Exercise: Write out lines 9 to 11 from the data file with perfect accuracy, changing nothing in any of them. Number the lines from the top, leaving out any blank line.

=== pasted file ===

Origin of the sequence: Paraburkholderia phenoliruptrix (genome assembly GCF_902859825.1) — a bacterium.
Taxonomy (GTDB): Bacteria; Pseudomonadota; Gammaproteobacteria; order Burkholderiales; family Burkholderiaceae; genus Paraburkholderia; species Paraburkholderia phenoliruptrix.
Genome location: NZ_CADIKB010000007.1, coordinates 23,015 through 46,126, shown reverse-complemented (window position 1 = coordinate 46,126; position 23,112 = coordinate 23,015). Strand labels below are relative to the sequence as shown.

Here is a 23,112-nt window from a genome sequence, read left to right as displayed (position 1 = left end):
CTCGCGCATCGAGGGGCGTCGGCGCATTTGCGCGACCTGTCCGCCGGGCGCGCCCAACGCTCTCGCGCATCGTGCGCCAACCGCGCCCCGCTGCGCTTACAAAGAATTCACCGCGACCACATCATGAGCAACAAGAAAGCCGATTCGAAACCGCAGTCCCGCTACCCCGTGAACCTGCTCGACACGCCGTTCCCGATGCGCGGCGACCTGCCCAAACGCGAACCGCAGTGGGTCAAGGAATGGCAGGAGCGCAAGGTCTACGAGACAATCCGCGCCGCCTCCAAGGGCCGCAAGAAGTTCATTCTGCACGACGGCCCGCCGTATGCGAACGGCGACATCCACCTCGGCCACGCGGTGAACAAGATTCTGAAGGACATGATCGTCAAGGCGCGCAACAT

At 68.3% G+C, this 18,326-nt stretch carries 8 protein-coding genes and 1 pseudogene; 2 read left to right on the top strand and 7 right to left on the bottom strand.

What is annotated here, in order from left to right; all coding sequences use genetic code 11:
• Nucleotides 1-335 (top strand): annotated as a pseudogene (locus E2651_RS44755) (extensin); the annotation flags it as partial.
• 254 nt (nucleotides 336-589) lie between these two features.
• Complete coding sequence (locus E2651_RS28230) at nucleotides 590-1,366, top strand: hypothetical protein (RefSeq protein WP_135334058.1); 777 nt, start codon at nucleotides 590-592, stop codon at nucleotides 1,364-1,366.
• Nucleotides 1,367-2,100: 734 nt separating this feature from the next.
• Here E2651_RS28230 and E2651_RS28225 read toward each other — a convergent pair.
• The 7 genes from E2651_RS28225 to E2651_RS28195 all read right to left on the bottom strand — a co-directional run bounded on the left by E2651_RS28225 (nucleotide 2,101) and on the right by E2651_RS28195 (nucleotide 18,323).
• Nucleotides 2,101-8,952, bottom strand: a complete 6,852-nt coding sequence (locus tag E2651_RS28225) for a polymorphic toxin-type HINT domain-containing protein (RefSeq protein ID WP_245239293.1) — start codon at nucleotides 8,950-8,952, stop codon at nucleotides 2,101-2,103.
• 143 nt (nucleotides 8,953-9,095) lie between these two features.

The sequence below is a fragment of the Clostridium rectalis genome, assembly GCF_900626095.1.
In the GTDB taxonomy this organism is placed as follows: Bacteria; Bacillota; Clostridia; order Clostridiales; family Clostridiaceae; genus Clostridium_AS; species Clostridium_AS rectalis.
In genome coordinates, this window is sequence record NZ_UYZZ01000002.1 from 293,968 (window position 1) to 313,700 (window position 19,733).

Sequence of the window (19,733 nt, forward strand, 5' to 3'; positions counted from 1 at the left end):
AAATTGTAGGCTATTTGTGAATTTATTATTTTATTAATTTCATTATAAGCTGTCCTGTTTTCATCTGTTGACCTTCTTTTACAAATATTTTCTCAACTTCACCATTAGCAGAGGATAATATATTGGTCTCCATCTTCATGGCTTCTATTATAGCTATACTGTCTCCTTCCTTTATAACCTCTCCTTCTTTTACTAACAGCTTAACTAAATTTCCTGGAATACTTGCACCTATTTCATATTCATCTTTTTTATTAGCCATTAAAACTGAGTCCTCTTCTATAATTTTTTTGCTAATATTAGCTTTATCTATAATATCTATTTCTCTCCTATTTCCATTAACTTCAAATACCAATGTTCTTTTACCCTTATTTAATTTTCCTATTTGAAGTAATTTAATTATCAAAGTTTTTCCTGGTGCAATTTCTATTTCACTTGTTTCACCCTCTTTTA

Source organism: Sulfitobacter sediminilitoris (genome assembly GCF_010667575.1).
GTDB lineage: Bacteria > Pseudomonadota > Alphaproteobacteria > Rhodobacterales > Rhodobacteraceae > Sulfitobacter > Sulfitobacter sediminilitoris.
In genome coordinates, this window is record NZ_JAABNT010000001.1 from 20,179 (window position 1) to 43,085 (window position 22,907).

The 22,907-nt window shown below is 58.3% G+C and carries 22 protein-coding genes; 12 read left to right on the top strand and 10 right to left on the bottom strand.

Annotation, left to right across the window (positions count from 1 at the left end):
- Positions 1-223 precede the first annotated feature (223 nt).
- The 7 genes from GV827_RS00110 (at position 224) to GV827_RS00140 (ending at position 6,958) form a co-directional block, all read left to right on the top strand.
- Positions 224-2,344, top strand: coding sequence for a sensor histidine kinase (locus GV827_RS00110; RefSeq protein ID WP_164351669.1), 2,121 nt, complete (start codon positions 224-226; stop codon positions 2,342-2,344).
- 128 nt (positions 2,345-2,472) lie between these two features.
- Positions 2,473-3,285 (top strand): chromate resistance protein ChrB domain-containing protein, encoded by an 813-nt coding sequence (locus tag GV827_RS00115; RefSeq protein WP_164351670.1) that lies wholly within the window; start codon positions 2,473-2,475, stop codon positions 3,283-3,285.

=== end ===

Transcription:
• 254 nt (nucleotides 336-589) lie between these two features.
• Complete coding sequence (locus E2651_RS28230) at nucleotides 590-1,366, top strand: hypothetical protein (RefSeq protein WP_135334058.1); 777 nt, start codon at nucleotides 590-592, stop codon at nucleotides 1,364-1,366.
• Nucleotides 1,367-2,100: 734 nt separating this feature from the next.